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Sunday, October 7, 2018

The Choir of Death

The trio of banshees is finished at last! Here is their story, along with a look at how I converted the models:



The Choir of Death

 

Over the centuries, the vampire lord Seth Von Koss has lured many maidens to his bedchambers. He loved each for a time, but the story was always the same– bored with their company, disenchanted by their fading beauty, or merely giving in to his bloodlust, Seth brought all of his romances to a tragic end. His lovers were unceremoniously discarded, their bodies entombed and their souls left to wander the catacombs below Von Koss Keep.


Olivia the First Betrothed, had spent many years by Seth's side. When she ultimately succumbed to vampirism, Seth slew her rather than share his throne. Condemned to the catacombs, she watched for countless years as more of Seth's lovers were cast down. Olivia was able to siphon a portion of spirit energy from each of these new handmaids, maintaining her own beauty and exerting control over her growing Sisterhood of Sorrow.

 

 

The necromancer Nieman Kimmel discovered the mass grave below the keep and found the spirits singing their songs of abandonment. Time had turned their sorrowful grief into spite-filled hatred, hatred not just for their former lover, but for everything and everyone. Hate was an emotion that Kimmel understood well, and knew how to use to his advantage. He tasked the wraith Korak the Grim with binding the banshees, promising them revenge against the one who had wronged them.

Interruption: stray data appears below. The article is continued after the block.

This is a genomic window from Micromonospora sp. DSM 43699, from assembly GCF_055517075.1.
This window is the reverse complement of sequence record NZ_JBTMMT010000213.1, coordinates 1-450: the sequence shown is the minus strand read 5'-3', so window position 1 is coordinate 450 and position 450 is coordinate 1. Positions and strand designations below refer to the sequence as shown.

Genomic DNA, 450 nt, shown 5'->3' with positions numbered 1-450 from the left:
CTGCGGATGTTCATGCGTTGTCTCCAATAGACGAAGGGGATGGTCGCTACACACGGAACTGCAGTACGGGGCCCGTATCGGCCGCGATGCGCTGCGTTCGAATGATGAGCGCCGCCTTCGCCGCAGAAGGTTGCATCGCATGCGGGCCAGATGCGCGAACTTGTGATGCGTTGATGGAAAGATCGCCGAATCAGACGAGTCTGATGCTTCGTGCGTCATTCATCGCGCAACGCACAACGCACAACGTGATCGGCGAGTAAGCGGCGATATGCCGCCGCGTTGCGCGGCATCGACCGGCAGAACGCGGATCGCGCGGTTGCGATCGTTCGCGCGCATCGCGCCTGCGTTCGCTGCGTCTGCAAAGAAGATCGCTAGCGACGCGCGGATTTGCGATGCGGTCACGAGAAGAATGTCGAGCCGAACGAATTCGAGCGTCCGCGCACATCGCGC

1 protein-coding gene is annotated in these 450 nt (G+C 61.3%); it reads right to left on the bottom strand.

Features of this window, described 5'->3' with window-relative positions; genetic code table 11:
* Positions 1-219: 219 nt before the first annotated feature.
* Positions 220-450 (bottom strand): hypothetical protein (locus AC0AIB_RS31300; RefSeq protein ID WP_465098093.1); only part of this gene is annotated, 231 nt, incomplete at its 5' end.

Now freed from their prison of grief, Olivia leads her sisters in a war against all life. Her Choir of Death sings a song imbued with the pain and sorrow of a thousand years, and deliver that suffering upon any who hear their cries. Until a time of their own choosing, Kimmel and Korak's necromantic binding prevents the Choir of Death from directing their fury at Lord Seth Von Koss. Olivia has no choice but to wait for her ultimate revenge. She can wait as long as necessary– For the dead, time is infinite and hatred is a rose that blooms eternal.

 


A man may be lured by the sound of distant, mournful singing– perhaps the lamentation of a widow and her handmaids. As he draws closer, seeking to offer his condolences, their woeful elegy turns to a shrill cry of rage, the banshees' voices unifying as one. The final image he sees is their faces twisting in anguish before his heart seizes in terror and his body is torn to shreds by spectral daggers.


Building the Banshees


When I built my mortis engine, I was left with the three vampires from the coven throne variant of the model. I wanted to use them to convert three new banshees for my Legions of Nagash army. The first two had poses and dresses that had a nice flow to them. I used one of the vampire torsos and the torso from the standard GW banshee.

 

 

The cut-outs in the back of the dresses allowed them to sit on the steps of the coven throne. I trimmed the shape of the dresses and sculpted their butts and hips to give them a more believable "floating" pose.




 

Next, I worked on the sleeves and arms. This was probably the trickiest part. I planned everything out and then attached the sleeves, resculpting some of the cloth and wrinkles to fit the gestures that I wanted for the arms.



 

The hands came from some spare ghosts left over from Nagash's spirit swirl.



 

This was where the project hit the wall for a while. I didn't like any of the hairdos on the vampire heads, I wanted the banshees to have long, flowing hair. I did some searching and, for a while I had my heart set on the witch aelves on the cauldron of blood and was seriously considering buying a $75 kit to use just those three heads. Fortunately, GW couldn't keep the kit in stock, so I saved $75 and eventually traded some bits for the hair from the witch aelf kit.